Alabama is the thirtieth-largest state in the United States with 52,419 square miles (135,760 km2) of total area: 3.2% of the area is water, making Alabama 23rd in the amount of surface water, also giving it the second-largest inland waterway system in the United States. About three-fifths of the land area is part of the Gulf Coastal Plain, a gentle plain with a general descent towards the Mississippi River and the Gulf of Mexico. The North Alabama region is mostly mountainous, with the Tennessee River cutting a large valley and creating numerous creeks, streams, rivers, mountains, and lakes.
Alabama is bordered by the states of Tennessee to the north, Georgia to the east, Florida to the south, and Mississippi to the west. Alabama has coastline at the Gulf of Mexico, in the extreme southern edge of the state. The state ranges in elevation from sea level at Mobile Bay to more than 2,000 feet (610 m) in the northeast, to Mount Cheaha at 2,413 ft (735 m).
Alabama’s land consists of 22 million acres (89,000 km2) of forest or 67% of the state’s total land area. Suburban Baldwin County, along the Gulf Coast, is the largest county in the state in both land area and water area.
The Natural Bridge Rock in Winston County is the longest natural bridge east of the Rockies.
Areas in Alabama administered by the National Park Service include Horseshoe Bend National Military Park near Alexander City; Little River Canyon National Preserve near Fort Payne; Russell Cave National Monument in Bridgeport; Tuskegee Airmen National Historic Site in Tuskegee; and Tuskegee Institute National Historic Site near Tuskegee. Additionally, Alabama has four National Forests: Conecuh, Talladega, Tuskegee, and William B. Bankhead. Alabama also contains the Natchez Trace Parkway, the Selma To Montgomery National Historic Trail, and the Trail of Tears National Historic Trail.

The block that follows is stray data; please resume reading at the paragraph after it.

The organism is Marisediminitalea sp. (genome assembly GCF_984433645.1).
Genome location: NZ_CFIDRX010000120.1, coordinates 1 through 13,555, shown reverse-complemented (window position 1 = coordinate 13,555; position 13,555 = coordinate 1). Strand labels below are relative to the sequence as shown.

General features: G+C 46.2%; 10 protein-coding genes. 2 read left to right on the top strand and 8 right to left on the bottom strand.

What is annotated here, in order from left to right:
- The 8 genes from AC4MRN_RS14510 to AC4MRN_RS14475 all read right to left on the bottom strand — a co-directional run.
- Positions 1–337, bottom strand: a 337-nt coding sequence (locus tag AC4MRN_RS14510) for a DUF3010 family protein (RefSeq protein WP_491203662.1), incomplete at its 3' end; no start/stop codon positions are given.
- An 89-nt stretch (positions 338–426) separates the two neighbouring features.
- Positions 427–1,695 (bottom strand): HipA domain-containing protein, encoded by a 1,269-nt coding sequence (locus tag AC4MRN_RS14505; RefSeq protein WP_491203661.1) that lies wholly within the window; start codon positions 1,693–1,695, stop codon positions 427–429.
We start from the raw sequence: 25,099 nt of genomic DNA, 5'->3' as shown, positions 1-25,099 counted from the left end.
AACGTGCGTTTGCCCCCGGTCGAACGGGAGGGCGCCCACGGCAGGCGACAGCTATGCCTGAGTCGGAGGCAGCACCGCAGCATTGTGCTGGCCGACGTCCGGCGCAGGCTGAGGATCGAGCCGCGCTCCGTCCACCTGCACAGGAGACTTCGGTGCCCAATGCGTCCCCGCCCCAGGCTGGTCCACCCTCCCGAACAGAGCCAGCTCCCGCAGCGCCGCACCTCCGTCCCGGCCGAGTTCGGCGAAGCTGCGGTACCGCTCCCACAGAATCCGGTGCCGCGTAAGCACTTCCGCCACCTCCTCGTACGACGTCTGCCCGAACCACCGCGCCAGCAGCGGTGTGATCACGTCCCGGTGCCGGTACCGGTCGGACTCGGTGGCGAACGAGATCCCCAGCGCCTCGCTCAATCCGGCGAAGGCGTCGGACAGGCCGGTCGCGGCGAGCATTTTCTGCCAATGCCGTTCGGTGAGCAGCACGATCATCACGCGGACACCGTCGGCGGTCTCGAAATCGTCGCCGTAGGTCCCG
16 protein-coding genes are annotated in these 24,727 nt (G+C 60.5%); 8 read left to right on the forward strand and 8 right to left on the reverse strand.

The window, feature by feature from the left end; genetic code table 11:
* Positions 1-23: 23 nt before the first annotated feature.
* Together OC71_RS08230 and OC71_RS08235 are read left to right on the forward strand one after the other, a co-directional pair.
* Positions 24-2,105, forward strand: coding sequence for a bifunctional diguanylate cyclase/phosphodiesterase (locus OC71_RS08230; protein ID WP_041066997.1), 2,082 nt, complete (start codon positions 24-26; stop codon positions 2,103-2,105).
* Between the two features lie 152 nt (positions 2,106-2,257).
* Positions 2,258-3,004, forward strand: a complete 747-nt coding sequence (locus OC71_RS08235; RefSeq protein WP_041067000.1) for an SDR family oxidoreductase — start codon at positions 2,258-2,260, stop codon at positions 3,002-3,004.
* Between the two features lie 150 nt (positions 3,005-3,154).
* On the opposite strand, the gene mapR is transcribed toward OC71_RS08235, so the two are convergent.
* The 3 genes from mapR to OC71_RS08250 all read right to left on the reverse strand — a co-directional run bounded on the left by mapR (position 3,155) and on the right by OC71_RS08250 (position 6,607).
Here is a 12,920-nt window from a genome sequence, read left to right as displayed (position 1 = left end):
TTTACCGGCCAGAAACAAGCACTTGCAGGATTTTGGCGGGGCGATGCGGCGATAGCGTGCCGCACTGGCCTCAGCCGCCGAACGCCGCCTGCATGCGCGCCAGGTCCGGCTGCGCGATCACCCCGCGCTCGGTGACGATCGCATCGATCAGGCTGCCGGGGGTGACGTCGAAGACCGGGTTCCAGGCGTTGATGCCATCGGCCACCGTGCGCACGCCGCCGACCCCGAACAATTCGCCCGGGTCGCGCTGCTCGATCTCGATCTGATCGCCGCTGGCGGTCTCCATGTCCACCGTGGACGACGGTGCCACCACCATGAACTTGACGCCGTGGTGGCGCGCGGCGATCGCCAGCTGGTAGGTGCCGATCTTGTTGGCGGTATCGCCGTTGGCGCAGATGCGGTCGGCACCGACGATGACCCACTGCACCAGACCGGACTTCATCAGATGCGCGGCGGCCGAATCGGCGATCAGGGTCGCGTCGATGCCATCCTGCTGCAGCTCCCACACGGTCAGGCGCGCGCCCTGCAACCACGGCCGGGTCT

Notable natural wonders include: the “Natural Bridge” rock, the longest natural bridge east of the Rockies, located just south of Haleyville; Cathedral Caverns in Marshall County, named for its cathedral-like appearance, features one of the largest cave entrances and stalagmites in the world; Ecor Rouge in Fairhope, the highest coastline point between Maine and Mexico; DeSoto Caverns in Childersburg, the first officially recorded cave in the United States;
Noccalula Falls in Gadsden features a 90-foot waterfall; Dismals Canyon near Phil Campbell, home to two waterfalls, six natural bridges and allegedly served as a hideout for legendary outlaw Jesse James; Stephens Gap Cave in Jackson County boasts a 143-foot pit, two waterfalls and is one of the most photographed wild cave scenes in America; Little River Canyon near Fort Payne, one of the nation’s longest mountaintop rivers; Rickwood Caverns near Warrior features an underground pool, blind cave fish and 260-million-year-old limestone formations; and the Walls of Jericho canyon on the Alabama-Tennessee state line.
Cliffs at the rim of the Wetumpka meteorite crater
A 5-mile (8 km)-wide meteorite impact crater is located in Elmore County, just north of Montgomery. This is the Wetumpka crater, the site of “Alabama’s greatest natural disaster”. A 1,000-foot (300 m)-wide meteorite hit the area about 80 million years ago. The hills just east of downtown Wetumpka showcase the eroded remains of the impact crater that was blasted into the bedrock, with the area labeled the Wetumpka crater or astrobleme (“star-wound”) because of the concentric rings of fractures and zones of shattered rock that can be found beneath the surface. In 2002, Christian Koeberl with the Institute of Geochemistry University of Vienna published evidence and established the site as the 157th recognized impact crater on Earth.
Alabama Arts & Culture Tours
The Birmingham Ghost Walk – Hotels Churches and Riots Tour
Discover the dark side of Birmingham’s history on a walking tour that focuses on the city’s allegedly haunted sites and the incidents that have taken place there. Whether you are a paranormal believer or just interested in learning about a different side of the city, this tour is for you. Plus, traveling with a guide enables you to visit sites most people wouldn’t feel comfortable visiting on their own.